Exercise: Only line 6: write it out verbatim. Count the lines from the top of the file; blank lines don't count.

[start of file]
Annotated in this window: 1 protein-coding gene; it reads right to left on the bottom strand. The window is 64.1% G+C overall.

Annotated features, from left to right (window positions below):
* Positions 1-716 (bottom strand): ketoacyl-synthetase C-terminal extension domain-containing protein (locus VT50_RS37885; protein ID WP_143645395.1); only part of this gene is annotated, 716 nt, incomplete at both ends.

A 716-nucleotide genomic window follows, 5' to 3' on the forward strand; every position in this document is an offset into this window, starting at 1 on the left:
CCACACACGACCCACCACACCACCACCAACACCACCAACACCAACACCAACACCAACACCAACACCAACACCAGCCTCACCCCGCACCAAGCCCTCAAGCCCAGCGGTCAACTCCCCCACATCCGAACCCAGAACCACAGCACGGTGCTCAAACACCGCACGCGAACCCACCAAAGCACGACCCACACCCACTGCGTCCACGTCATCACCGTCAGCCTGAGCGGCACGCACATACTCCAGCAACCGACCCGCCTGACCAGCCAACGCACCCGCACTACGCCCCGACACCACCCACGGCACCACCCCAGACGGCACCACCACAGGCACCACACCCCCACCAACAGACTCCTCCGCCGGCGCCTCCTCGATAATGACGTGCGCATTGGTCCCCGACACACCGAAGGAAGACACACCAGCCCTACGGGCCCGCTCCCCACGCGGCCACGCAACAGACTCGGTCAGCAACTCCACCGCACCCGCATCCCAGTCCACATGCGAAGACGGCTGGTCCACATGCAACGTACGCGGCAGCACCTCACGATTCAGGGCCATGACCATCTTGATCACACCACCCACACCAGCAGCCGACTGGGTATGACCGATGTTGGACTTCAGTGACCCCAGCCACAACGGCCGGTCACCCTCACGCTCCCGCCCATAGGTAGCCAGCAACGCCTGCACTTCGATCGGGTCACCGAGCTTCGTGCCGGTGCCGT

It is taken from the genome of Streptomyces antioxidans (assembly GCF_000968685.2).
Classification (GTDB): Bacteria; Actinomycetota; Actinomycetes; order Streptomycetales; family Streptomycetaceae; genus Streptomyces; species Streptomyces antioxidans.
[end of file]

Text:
It is taken from the genome of Streptomyces antioxidans (assembly GCF_000968685.2).